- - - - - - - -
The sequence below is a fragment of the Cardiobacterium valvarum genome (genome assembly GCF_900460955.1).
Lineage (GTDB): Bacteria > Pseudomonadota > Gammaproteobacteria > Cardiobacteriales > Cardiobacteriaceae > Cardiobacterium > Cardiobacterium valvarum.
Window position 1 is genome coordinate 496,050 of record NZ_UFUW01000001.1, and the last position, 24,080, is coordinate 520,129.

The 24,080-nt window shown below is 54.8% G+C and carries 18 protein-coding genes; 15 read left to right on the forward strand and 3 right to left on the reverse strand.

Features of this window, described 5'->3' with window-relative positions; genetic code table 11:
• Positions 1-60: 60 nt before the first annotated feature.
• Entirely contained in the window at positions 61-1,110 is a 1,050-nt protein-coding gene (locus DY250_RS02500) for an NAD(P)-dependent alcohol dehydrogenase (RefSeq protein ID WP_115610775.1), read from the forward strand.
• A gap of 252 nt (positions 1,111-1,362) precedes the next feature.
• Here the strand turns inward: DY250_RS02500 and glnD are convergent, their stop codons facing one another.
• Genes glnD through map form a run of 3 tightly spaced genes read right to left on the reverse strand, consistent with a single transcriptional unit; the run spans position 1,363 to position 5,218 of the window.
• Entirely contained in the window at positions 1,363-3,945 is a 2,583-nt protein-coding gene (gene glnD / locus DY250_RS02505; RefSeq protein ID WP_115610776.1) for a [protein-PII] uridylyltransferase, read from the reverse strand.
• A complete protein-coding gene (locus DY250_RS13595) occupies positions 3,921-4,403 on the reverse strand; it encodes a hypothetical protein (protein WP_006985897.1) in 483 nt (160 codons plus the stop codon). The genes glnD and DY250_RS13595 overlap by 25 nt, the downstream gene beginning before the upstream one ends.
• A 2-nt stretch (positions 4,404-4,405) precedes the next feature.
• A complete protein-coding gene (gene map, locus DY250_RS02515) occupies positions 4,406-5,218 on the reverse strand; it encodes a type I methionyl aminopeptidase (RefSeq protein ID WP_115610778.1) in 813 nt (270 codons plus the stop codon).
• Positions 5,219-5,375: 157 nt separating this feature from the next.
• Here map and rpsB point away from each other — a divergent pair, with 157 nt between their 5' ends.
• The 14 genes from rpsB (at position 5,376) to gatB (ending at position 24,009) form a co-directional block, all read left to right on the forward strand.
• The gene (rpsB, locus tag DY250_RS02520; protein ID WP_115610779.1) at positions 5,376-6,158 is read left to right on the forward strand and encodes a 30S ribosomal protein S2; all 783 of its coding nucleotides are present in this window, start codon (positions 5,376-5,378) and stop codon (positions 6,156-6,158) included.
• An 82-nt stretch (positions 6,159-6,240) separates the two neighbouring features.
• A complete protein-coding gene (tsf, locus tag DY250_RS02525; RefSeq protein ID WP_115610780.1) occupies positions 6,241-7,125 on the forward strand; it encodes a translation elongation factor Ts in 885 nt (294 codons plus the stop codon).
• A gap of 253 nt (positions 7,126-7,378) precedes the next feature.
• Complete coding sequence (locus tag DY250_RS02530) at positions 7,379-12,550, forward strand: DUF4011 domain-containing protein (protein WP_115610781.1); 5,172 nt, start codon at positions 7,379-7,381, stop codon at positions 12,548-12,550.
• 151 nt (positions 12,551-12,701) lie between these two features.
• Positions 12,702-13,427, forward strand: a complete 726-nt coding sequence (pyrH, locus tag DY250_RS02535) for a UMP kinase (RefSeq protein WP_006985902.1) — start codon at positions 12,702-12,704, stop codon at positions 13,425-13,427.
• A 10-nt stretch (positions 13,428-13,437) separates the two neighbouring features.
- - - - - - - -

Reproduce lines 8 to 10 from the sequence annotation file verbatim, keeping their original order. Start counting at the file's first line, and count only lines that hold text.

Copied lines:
• A gap of 252 nt (positions 1,111-1,362) precedes the next feature.
• Here the strand turns inward: DY250_RS02500 and glnD are convergent, their stop codons facing one another.
• Genes glnD through map form a run of 3 tightly spaced genes read right to left on the reverse strand, consistent with a single transcriptional unit; the run spans position 1,363 to position 5,218 of the window.